Professor Yudell belongs to a growing chorus of scholars and researchers who argue that in science at least, we need to push past the race concept and, where possible, scrap it entirely. Professor Yudell and others contend that instead of talking about race, we should talk about ancestry (which, unlike “race,” refers to one’s genetic heritage, not innate qualities); or the specific gene variants that, like the sickle cell trait, affect disease risk; or environmental factors like poverty or diet that affect some groups more than others.
The push to retire the race concept may seem to contradict another progressive trend in medicine: increased attention to how race affects treatment. Research suggests that blacks and other minorities are less likely than whites to receive treatment for pain and fare worse in a number of medical outcomes. The issue is complex, but some scientists think that doctors’ unconscious stereotyping partly drives these disparities.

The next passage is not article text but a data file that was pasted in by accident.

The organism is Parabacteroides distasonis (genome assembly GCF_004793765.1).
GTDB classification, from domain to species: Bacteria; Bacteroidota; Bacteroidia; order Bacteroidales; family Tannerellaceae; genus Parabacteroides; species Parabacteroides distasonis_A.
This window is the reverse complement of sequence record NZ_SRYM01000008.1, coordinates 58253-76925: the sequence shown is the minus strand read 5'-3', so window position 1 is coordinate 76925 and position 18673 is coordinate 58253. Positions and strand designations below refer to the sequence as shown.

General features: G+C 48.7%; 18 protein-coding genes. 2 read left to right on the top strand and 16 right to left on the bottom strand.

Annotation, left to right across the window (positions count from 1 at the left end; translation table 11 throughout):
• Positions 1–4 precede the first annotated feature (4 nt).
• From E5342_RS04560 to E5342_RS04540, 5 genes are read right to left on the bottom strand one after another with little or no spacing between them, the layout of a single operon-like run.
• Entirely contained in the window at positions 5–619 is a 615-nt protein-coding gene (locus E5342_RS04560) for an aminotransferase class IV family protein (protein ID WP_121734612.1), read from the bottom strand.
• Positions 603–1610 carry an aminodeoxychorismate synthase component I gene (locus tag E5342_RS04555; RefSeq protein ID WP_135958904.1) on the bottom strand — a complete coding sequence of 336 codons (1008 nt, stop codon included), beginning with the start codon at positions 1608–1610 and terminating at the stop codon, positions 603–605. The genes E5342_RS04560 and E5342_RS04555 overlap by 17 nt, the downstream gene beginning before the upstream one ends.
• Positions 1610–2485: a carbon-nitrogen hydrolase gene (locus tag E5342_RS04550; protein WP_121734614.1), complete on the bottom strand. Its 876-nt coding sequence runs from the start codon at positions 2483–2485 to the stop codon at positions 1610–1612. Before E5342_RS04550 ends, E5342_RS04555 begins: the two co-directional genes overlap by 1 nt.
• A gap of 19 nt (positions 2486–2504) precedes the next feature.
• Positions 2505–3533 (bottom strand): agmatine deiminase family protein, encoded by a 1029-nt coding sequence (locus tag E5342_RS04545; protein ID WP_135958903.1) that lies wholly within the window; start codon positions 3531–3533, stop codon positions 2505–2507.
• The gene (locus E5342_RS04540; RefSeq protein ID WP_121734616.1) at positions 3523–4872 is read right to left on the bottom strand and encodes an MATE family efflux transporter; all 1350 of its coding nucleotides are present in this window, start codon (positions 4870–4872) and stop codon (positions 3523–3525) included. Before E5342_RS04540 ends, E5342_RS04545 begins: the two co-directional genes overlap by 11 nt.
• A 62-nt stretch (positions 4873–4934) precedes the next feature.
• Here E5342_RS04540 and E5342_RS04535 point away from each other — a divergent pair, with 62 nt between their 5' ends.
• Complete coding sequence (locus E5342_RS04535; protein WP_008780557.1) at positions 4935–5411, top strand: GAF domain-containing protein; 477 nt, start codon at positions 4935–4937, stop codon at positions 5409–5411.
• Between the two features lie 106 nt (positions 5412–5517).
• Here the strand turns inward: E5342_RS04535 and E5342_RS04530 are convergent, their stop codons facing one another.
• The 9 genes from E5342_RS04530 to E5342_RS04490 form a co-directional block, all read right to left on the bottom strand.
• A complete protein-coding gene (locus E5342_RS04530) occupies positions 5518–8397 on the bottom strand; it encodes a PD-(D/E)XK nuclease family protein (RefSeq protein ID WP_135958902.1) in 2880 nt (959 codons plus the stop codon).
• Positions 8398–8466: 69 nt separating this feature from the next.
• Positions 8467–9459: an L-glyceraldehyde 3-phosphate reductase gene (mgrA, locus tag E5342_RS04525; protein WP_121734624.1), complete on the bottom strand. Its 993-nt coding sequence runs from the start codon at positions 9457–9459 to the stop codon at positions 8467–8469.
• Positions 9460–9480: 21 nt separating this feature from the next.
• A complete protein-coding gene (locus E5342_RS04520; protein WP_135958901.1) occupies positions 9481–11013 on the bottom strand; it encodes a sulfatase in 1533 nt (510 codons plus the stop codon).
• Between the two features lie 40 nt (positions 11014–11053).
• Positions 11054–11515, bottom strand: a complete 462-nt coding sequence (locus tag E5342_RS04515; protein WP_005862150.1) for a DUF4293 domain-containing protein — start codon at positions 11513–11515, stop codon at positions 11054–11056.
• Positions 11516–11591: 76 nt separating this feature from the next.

So how can we fix the issue unless we frankly acknowledge what drives it — the perception of race? Indeed, rather than discarding the idea of race, some medical schools now include “unconscious bias” training, classes in which students are essentially asked to contemplate their own often unintentional racism.
Such initiatives are not entirely incongruous with the goal of superseding race. The idea in both cases is to push beyond the clunky race labels we have inherited, as well as our own preconceptions about those labels, and to see people with greater clarity and nuance than those categories and their attendant biases generally allow.
In biology, race is roughly analogous to the idea of subspecies, and the argument over its utility for humans has some history. After championing the concept as useful for categorizing human variation in the mid-20th century, the evolutionary biologist Theodosius Dobzhansky began to see that scientists needed a more precise way to talk about human diversity, and said as much. The race concept had been used to justify so much cruelty and oppression that its value, he came to realize, was questionable.